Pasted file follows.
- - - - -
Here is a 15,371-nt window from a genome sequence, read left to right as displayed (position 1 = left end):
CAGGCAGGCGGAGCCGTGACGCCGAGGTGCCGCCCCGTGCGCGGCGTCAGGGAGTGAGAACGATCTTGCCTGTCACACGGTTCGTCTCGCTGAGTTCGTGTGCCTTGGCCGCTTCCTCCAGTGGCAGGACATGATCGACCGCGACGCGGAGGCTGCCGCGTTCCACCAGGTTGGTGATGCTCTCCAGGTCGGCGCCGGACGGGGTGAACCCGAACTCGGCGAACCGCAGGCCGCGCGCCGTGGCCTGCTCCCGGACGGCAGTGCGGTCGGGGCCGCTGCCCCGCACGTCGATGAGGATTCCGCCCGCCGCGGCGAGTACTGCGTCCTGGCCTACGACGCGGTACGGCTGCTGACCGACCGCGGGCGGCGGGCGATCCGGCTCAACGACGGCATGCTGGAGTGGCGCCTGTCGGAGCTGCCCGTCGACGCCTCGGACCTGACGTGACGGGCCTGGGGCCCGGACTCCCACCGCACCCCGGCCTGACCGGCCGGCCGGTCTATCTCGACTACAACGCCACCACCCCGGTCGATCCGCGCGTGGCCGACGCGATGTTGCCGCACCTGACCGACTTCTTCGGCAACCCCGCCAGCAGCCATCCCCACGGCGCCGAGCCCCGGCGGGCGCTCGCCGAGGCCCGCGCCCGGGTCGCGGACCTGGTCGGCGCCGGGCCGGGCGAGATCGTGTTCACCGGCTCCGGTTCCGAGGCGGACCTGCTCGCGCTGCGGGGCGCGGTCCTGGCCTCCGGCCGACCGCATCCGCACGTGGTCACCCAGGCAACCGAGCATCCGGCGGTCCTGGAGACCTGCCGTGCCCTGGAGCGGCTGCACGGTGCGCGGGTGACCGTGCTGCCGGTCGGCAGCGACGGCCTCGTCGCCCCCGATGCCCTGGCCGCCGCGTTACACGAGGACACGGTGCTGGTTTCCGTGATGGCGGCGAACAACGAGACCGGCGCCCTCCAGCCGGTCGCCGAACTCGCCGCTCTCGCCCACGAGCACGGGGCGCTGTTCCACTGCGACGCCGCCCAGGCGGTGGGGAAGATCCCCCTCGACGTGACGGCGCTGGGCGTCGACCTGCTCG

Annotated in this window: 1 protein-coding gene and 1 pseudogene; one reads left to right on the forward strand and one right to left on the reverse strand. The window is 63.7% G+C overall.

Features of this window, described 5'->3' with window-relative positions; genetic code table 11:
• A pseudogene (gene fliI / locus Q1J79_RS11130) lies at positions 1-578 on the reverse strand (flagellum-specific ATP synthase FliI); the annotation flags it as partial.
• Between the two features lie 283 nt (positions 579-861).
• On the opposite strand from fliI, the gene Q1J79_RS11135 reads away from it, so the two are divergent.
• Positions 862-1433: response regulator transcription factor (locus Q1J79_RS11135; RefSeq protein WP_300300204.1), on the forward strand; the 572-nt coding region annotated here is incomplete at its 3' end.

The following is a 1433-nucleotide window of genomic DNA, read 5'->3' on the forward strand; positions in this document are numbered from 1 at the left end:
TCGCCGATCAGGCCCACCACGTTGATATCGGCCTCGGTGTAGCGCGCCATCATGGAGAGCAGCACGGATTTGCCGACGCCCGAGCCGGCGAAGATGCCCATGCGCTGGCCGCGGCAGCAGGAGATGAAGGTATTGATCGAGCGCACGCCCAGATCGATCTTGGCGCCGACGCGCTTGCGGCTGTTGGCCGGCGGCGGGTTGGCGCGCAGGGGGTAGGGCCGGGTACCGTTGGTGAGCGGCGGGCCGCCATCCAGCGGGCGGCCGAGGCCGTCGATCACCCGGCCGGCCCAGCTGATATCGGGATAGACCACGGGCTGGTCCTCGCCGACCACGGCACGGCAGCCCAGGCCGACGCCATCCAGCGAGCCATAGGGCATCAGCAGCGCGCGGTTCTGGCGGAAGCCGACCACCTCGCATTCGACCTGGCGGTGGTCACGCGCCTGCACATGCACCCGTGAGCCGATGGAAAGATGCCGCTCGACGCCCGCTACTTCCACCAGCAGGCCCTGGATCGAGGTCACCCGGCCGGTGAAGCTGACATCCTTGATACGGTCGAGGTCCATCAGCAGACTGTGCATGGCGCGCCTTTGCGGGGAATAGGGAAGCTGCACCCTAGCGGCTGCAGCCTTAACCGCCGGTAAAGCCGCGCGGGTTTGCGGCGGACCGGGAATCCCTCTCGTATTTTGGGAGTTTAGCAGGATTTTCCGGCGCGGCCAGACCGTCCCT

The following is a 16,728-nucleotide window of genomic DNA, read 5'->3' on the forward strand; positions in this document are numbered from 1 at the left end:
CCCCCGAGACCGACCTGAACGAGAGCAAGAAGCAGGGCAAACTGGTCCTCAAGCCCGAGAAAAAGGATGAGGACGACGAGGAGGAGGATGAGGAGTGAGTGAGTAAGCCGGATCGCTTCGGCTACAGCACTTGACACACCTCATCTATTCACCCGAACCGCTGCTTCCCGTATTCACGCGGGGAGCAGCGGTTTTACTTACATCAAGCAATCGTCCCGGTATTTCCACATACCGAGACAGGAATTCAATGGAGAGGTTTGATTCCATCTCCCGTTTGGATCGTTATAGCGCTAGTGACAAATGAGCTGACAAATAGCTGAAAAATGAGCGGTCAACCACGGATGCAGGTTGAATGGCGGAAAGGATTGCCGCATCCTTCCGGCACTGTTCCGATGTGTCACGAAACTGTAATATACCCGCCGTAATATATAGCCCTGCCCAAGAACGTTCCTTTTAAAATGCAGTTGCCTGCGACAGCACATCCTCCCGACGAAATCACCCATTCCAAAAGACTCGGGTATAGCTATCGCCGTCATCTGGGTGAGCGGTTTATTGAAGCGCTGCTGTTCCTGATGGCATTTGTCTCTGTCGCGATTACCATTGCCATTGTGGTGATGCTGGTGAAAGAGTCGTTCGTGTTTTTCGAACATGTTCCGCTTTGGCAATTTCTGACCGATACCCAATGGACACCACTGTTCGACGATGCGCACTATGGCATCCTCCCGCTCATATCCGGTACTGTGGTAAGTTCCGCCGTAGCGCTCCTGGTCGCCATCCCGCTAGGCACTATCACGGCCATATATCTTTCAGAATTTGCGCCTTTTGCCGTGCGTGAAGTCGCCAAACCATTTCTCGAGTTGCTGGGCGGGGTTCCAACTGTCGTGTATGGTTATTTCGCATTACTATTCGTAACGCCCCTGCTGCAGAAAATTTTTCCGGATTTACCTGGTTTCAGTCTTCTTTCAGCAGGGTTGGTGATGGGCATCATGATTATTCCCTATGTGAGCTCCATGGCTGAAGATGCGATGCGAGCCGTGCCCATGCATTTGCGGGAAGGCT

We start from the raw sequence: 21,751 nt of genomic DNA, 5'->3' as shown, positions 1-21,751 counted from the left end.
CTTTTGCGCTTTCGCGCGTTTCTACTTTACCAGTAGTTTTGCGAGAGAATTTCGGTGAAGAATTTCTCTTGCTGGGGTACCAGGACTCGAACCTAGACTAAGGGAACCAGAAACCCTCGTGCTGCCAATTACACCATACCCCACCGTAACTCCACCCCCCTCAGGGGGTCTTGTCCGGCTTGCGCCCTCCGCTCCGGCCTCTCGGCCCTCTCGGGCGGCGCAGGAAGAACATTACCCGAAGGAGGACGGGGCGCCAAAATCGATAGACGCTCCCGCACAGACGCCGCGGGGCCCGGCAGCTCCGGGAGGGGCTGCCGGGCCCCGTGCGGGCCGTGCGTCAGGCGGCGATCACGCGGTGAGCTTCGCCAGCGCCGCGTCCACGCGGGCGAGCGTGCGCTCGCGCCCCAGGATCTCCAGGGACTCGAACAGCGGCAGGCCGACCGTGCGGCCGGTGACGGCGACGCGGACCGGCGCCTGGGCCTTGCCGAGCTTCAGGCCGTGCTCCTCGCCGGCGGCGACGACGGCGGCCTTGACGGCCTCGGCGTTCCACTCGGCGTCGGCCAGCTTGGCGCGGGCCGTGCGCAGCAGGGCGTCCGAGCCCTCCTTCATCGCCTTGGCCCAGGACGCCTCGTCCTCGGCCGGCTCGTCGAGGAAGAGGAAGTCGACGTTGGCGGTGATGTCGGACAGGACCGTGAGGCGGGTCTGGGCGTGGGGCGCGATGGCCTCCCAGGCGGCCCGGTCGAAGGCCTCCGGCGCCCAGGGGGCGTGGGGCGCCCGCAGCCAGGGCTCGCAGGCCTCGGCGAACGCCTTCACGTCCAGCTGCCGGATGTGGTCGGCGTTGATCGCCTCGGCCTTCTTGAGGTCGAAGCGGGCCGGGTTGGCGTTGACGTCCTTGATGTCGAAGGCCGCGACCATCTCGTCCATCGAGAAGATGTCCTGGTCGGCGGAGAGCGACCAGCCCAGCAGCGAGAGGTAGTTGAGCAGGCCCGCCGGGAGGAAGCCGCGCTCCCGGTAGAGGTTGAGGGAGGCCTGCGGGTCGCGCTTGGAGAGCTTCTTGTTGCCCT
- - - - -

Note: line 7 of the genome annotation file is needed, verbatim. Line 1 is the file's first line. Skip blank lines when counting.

• On the opposite strand from fliI, the gene Q1J79_RS11135 reads away from it, so the two are divergent.